Big Tobacco – Little Minds (an e-cig story)

Last year the FDA put out a report about how e-cigarettes (personal vaporizers) are toxic and dangerous. Their unbiased tests and fair results reflect a huge cross-section of – oh who am I kidding. They tested two brands that are generally regarded as crap and found faint traces of a couple of potentially harmful substances in some of the tested units. They failed to mention that these substances are found in much higher concentrations in real cigarettes and that the detected amounts on the tested units are well under the accepted “safe” levels. I have no proof and I’m not really a conspiracy theorist but the spin they put on it reeks like last week’s cigarette butts. Without proof, however, I will not speculate on whether or not Big Tobacco had fingers in this cookie jar.

Let’s go over a few things about e-cigs to clear the air and set a few things straight. These personal vaporizer devices typically come in either a two or three piece unit. Both styles have a battery which makes up the majority of the length or bulk of the device. You attach to that either a two piece atomizer/cartridge combo or a one piece cartomizer (which contains both of those in a single unit). The cartridge holds the liquid that fuels the atomizer which creates a vapor that resembles traditional cigarette (or ‘analog’) smoke. Thus this device mimics traditional smoking but without the poison cocktail of chemicals and carcinogens found in traditional smoking.

Well what is this liquid? It’s a base consisting of either vegetable glycerin (VG) or propylene glycol (PG). Now don’t let that scare you. Yes, PG is used in antifreeze…and many other things including food. It is a thickening agent and approved for human consumption by the FDA. I mention this because there was spin on some news reports about how the e-liquid is evil and punches kittens in the face when nobody is looking all because it contains an ingredient found in antifreeze. You know what else is in antifreeze? Water. That’s safe to consume, isn’t it? I wouldn’t suggest drinking antifreeze. But it does contain (besides toxic chemicals) ingredients deemed safe for humans to ingest. Please don’t let FUD fool you. Don’t let Mother Culture steer you to stupidity by believing everything that she and the tobacco companies say. Do a little research as I have done.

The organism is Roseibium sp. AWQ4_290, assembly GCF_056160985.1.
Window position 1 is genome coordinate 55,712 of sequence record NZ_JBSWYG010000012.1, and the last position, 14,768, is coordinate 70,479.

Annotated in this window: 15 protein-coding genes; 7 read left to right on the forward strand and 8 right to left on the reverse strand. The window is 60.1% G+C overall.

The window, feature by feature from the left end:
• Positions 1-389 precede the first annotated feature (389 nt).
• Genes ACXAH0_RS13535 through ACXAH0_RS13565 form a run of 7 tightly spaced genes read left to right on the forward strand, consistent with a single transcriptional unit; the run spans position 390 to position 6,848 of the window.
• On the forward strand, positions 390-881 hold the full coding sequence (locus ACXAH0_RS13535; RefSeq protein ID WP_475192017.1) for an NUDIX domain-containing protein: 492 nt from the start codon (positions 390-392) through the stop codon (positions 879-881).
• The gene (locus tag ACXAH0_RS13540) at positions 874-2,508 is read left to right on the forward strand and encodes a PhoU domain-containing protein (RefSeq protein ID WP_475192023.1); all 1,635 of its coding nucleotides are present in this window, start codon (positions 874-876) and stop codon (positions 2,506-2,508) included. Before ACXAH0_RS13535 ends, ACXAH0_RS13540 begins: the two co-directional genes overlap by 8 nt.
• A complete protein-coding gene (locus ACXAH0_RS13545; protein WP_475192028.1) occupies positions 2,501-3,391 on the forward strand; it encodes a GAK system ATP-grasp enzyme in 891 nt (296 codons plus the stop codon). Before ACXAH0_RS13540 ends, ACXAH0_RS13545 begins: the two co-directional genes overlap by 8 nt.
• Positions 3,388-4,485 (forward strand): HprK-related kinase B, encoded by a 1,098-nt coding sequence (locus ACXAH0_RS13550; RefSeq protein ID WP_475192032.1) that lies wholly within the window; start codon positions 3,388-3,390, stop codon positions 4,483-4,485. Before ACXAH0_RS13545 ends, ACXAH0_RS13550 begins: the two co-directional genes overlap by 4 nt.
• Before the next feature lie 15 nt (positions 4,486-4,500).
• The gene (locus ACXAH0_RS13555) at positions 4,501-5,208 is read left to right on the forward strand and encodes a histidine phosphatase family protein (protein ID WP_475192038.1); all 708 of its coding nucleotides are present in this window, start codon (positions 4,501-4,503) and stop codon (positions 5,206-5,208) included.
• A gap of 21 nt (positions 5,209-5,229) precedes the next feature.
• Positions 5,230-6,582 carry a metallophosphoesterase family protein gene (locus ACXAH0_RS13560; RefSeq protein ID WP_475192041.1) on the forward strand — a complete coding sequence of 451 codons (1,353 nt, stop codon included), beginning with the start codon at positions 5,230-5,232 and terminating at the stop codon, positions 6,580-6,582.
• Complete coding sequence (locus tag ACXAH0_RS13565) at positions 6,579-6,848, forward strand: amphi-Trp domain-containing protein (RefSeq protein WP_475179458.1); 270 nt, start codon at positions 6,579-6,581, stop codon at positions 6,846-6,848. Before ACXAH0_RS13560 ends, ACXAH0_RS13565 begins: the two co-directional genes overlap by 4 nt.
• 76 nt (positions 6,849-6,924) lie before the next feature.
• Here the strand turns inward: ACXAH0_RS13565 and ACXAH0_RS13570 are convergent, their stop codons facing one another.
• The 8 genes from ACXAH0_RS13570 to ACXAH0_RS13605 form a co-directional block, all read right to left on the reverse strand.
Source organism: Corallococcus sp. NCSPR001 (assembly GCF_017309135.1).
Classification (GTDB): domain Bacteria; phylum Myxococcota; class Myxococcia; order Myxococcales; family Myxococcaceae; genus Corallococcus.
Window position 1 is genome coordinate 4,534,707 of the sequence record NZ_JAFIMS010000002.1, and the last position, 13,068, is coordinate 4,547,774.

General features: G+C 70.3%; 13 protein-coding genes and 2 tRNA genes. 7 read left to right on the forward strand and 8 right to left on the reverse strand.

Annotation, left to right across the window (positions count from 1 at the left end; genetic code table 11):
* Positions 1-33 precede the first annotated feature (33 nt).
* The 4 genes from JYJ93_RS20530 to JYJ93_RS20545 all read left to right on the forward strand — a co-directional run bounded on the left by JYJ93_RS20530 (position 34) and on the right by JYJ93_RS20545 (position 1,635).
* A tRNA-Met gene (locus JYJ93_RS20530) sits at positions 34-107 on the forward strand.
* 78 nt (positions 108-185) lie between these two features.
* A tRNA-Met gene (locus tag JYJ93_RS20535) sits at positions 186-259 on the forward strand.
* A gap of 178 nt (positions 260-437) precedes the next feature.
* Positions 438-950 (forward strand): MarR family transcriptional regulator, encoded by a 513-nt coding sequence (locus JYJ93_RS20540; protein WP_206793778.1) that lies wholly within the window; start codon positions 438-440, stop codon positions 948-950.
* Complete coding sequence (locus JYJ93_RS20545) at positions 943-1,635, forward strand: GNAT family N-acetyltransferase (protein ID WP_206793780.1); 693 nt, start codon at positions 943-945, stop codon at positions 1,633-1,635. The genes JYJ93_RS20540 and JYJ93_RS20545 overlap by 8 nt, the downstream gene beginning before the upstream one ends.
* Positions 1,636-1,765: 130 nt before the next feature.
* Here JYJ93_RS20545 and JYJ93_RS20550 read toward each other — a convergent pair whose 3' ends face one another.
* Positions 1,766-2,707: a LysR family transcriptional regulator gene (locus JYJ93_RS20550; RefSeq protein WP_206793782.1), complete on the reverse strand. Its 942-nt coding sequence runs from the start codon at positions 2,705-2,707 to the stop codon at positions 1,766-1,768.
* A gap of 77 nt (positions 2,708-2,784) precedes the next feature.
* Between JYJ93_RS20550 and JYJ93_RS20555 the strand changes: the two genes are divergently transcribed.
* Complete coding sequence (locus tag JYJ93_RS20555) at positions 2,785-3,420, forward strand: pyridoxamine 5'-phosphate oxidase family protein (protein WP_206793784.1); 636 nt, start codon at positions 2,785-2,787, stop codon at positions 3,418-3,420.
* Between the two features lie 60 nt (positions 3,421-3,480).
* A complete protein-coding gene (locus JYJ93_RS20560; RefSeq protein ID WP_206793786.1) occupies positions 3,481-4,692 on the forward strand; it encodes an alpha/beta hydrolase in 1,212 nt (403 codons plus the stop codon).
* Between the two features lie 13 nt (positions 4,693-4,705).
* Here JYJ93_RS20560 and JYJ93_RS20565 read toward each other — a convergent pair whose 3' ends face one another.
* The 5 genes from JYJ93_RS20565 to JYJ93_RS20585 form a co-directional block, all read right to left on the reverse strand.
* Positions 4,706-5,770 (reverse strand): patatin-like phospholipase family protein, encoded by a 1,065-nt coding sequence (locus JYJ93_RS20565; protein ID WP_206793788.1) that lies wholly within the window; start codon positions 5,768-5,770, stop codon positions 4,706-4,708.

Now where was I? Oh yes, the e-liquid ingredients. So you have VG or PG or maybe even a mix of the two. That’s about 80% of the liquid right there if not more. You may have some distilled water for adjusting the consistency as well. Oh, I think that’s in antifreeze…hrm. Anyway, there’s that and a food grade flavoring or mixture of flavorings. That’s it. If you get a liquid containing nicotine then the PG or VG was probably pre-mixed with the nicotine and then blended with some non-nicotine PG or VG for lowering the overall percentage of concentration. Then a few drops of a flavor and there you have it. Let’s compare that with the chemical compounds found in cigarettes. I believe at last test they discovered over 4000 chemical in an analog, many of which are poisonous or carcinogens (cancer-causing). Kind of makes you think, doesn’t it?

So where does that put us? We have a battery, the atomizer, then this liquid filled cartridge. Put them together and get the look and feel of smoking without all of the nasty side effects. You don’t smell like a mule’s ass and you can actually smell and taste foods. There’s no second-hand smoke because there is no smoke. There’s nothing burning so you won’t have ashes or butts or burn marks anywhere. It’s only about 20% of the cost of analogs after you get past the initial investment for your PV equipment. I wonder why big tobacco is campaigning so hard to get the FDA to ban them? It just doesn’t make sense, does it? You’d think they would decide their market is declining and they would look to expand into this new realm. Do you have any idea how easy it would be to convince a life-long Camel smoker that if he wants to get away from all that he should get the Camel e-cigarette? And since you have to replace batteries and atomizers and buy new cartridges and/or e-liquid to refill…you would have a constant revenue stream from it.